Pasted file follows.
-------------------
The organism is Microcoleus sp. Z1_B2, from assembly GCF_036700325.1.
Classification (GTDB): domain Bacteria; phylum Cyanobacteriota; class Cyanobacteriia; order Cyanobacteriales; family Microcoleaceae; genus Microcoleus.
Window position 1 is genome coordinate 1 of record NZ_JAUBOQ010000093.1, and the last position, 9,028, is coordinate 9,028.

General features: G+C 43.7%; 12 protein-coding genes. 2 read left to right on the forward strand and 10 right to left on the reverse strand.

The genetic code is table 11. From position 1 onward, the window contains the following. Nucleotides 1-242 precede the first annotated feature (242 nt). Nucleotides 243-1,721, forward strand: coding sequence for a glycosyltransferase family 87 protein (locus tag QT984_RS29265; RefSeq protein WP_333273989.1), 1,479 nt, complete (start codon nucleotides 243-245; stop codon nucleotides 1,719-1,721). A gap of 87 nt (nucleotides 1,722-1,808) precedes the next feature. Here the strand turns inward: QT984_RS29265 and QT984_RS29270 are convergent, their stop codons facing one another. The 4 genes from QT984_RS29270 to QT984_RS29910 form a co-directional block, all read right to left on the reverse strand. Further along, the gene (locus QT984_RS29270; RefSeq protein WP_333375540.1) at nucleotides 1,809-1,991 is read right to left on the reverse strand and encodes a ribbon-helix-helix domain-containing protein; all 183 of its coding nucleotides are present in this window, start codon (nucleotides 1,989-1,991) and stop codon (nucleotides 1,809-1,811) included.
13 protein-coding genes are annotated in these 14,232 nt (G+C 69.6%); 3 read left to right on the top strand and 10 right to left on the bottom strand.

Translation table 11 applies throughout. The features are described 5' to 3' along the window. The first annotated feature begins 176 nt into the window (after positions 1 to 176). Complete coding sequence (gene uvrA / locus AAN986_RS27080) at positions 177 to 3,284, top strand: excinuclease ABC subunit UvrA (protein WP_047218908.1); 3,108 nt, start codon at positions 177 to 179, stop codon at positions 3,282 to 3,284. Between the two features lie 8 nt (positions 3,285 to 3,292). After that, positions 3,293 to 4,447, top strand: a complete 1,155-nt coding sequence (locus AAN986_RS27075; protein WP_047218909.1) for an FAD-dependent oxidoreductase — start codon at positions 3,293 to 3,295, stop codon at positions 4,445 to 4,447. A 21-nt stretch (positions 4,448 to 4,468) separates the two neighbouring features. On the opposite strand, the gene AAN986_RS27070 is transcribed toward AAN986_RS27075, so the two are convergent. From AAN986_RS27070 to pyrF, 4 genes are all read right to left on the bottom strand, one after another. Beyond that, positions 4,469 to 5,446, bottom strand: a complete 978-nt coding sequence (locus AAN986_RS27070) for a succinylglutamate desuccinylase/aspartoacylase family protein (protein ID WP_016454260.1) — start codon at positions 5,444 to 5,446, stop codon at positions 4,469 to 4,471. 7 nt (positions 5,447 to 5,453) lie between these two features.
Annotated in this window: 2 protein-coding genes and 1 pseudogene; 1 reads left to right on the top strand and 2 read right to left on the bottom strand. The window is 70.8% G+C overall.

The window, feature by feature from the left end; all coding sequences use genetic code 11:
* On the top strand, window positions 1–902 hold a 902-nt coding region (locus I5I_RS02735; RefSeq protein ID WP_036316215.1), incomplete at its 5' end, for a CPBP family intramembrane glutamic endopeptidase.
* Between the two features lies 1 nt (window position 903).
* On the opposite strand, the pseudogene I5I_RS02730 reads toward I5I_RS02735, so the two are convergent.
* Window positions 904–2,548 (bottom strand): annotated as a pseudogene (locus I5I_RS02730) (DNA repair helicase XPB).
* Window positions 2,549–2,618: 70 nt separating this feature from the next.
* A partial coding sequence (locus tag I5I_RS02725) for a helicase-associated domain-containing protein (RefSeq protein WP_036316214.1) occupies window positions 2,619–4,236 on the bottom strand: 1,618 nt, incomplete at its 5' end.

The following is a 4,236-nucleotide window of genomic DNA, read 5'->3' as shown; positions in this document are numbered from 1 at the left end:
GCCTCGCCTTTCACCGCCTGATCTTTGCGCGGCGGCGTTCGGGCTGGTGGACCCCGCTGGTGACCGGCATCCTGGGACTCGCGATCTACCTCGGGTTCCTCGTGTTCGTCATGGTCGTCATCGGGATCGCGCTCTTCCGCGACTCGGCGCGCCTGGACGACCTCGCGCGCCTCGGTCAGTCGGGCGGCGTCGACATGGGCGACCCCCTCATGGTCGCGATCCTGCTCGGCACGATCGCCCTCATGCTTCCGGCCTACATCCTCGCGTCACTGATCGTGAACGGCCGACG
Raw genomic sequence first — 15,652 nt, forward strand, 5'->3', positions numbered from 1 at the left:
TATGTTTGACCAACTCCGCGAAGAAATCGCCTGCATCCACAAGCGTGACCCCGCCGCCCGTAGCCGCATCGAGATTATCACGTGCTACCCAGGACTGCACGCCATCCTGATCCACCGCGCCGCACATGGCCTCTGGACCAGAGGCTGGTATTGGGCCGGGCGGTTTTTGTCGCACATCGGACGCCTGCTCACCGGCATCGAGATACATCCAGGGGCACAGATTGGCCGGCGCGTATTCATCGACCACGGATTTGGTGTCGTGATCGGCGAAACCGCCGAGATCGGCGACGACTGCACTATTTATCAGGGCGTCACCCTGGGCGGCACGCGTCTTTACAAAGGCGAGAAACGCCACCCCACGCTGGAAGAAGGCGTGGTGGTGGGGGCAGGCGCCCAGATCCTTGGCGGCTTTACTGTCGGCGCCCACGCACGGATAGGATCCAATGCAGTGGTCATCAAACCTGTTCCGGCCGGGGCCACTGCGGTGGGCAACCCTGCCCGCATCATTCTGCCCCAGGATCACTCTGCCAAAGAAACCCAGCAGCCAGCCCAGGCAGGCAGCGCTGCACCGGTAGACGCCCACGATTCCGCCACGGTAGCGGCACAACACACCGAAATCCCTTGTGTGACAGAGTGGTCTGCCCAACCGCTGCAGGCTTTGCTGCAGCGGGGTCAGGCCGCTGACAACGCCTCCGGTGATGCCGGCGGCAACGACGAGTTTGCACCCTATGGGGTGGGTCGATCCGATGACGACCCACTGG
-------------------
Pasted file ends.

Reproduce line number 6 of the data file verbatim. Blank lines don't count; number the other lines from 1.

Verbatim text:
13 protein-coding genes are annotated in these 14,232 nt (G+C 69.6%); 3 read left to right on the top strand and 10 right to left on the bottom strand.